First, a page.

To my surprise, once I stopped centering my life around romance, I was happy on my own.
I’ve always loved Valentine’s Day. When I was married, my then-husband and I spent the holiday at our favorite bed and breakfast, and it was always just a little bit magical. Now that I’m single, I still love Valentine’s Day as much as ever. But instead of the romantic holiday it once was, it’s become a celebration of love for my kids and myself.
Despite my enjoyment of the day, there’s one person who remains convinced that I’m secretly miserable: my teenage daughter. No matter how many times I’ve told her that I love Valentine’s Day, even when I’m single, she doesn’t believe me. So every year, she spends a small fortune of her hard-earned babysitting money to shower me with gifts.
It’s sweet, I know. But even as I appreciate her kindness, it leaves me unsettled. Because what’s at the core of her need to make Valentine’s Day special for me is her belief that something is lacking from my life. And if she believes that about my life, I’m fairly certain she thinks it about hers too.
When I was younger, long before I had a houseful of kids, I wasted a lot of time worrying about whether I’d have a date for Valentine’s Day. I clearly remember sitting alone in my apartment with Indian takeout one year, crying as I watched Sex and the City alone on DVD. I was convinced that I’d never meet Mr. Right (I wasn’t wrong), and at the time that felt like the most important part of my life.
I’m older and (hopefully) wiser now. After three failed long-term relationships, I know that being single is always better than being in the wrong relationship. I decided after the end of my last relationship to take a break from dating until I could get my shit together. Six years later, I’ve yet to find myself motivated to get back into the dating game. To my surprise, once I stopped centering my life around romance, I was happy on my own.
But my daughter hasn’t lived through my experiences. She’s smart enough not to obsess about dating but she still sometimes defines her worth by her relationship status — just a little bit. She can’t conceive of a future without a husband or partner, and she feels bad about herself when she spends days like Valentine’s Day alone (or maybe even worse yet, with her mom).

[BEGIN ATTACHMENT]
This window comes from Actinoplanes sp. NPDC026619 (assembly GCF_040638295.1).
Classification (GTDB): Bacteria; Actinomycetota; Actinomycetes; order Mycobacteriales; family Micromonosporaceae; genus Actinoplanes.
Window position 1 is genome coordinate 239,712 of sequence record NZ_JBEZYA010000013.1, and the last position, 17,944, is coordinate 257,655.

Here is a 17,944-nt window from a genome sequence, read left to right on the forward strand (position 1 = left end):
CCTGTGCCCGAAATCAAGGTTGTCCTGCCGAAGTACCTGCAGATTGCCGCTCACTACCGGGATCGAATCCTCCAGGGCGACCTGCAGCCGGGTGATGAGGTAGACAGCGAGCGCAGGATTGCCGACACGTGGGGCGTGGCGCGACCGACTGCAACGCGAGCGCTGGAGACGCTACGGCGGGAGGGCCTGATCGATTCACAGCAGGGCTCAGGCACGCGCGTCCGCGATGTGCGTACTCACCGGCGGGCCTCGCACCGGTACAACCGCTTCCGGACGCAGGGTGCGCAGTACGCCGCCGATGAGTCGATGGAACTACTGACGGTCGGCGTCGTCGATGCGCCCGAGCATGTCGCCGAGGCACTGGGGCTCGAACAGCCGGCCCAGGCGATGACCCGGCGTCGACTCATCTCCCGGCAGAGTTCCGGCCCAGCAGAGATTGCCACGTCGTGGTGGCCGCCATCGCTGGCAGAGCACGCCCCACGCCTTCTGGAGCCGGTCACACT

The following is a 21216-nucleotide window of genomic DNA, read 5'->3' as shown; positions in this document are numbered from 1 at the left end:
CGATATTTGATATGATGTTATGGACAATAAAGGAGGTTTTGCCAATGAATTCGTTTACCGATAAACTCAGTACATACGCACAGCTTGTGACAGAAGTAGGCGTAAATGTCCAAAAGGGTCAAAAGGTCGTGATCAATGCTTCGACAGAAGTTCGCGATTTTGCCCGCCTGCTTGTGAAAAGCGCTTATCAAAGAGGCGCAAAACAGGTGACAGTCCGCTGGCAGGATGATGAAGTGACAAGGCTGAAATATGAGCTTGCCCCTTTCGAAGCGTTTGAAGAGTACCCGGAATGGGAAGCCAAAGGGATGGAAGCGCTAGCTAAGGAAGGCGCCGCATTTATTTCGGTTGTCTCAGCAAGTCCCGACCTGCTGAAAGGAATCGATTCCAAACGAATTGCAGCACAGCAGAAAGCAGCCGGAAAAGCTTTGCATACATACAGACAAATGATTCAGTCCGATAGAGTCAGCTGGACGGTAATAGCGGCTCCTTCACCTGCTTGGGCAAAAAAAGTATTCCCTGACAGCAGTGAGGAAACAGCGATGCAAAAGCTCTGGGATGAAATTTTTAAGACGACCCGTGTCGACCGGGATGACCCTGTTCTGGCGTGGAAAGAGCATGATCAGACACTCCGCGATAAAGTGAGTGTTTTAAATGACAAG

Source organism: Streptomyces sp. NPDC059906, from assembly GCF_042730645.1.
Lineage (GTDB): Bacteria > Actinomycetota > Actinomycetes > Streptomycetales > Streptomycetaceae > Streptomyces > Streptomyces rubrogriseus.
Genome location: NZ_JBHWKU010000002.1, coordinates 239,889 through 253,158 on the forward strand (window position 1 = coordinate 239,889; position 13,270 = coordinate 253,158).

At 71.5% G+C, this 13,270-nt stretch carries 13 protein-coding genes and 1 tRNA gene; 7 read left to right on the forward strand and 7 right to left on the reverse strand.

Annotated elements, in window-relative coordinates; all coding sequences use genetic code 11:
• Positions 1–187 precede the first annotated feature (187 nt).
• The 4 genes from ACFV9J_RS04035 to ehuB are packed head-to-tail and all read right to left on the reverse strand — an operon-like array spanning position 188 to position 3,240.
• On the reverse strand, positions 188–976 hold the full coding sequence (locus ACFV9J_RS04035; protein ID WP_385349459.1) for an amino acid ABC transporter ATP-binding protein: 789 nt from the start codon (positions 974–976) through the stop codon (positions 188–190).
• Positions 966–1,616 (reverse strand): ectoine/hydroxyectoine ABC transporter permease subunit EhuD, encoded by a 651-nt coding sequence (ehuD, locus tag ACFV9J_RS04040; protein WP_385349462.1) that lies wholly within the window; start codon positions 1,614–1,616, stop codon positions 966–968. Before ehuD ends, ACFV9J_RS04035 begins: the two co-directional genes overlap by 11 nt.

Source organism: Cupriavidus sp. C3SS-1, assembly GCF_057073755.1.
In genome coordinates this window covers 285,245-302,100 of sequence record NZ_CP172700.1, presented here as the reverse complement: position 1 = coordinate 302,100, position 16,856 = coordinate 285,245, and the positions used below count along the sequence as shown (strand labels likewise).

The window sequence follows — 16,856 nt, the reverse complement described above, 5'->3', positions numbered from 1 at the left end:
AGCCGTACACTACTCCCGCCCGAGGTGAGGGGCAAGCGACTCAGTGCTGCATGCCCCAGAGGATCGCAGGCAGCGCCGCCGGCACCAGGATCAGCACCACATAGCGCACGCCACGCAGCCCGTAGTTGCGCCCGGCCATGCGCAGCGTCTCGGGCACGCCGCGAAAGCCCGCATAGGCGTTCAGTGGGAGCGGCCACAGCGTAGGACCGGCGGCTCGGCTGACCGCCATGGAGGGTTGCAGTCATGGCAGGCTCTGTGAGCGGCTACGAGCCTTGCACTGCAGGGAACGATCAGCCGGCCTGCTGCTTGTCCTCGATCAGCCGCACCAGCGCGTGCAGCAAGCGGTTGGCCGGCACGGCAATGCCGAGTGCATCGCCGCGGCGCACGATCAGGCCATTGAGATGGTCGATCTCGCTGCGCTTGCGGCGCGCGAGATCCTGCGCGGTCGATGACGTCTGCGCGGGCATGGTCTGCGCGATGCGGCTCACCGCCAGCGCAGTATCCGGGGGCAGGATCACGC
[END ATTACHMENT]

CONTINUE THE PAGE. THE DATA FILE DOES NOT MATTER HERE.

Part of what I’ve always loved about Valentine’s Day is the beauty of it. Cliche or not, pink is my favorite color and I can’t walk by a Valentine’s Day display without stopping. I fill my home with hearts and flowers in February, and it’s a welcome break from the Seattle gloom. I enjoy giving my kids silly gifts and eating a bit of chocolate together, and that’s enough for me.
As a single mom, I know I’m supposed to feel a pang for what might’ve been or what once was. Social media is always filled with mournful stories about what it’s like to be alone on Valentine’s Day, but it’s been years since I’ve worried about that. Sure, it might be nice to go out to dinner with an actual adult, but that’s about as much regret as I can muster up. My life is full to bursting already, and there’s simply no room for romance.
I doubt my daughter can understand that; in fact, the entire notion must be alien to her. I remember how I felt when I was 17, all passion and drama, and I would never have expected to find myself comfortably alone either. But I think it’s important for my daughter to see that it’s possible — even if she doesn’t quite believe it.
My daughter may end up happily married, or she may not. Right now, she can only imagine one, perfect version of her future and that’s fine. But I know that life rarely takes us where we expect it to. And no matter what her future holds, I want her to have a model of what single life can be. And, even more importantly, to always know it’s OK to be single — and that being single, too, can be a choice.
I wasted years of my life chasing the dream of romance. And while I know my daughter has far more common sense than I did at her age, I hope she sees her romances in their reality. I hope she has the confidence to walk away from relationships that aren’t working, and I hope she grows up unafraid of being single.
But mostly, I hope she knows that she is always enough. Just her. No partner required.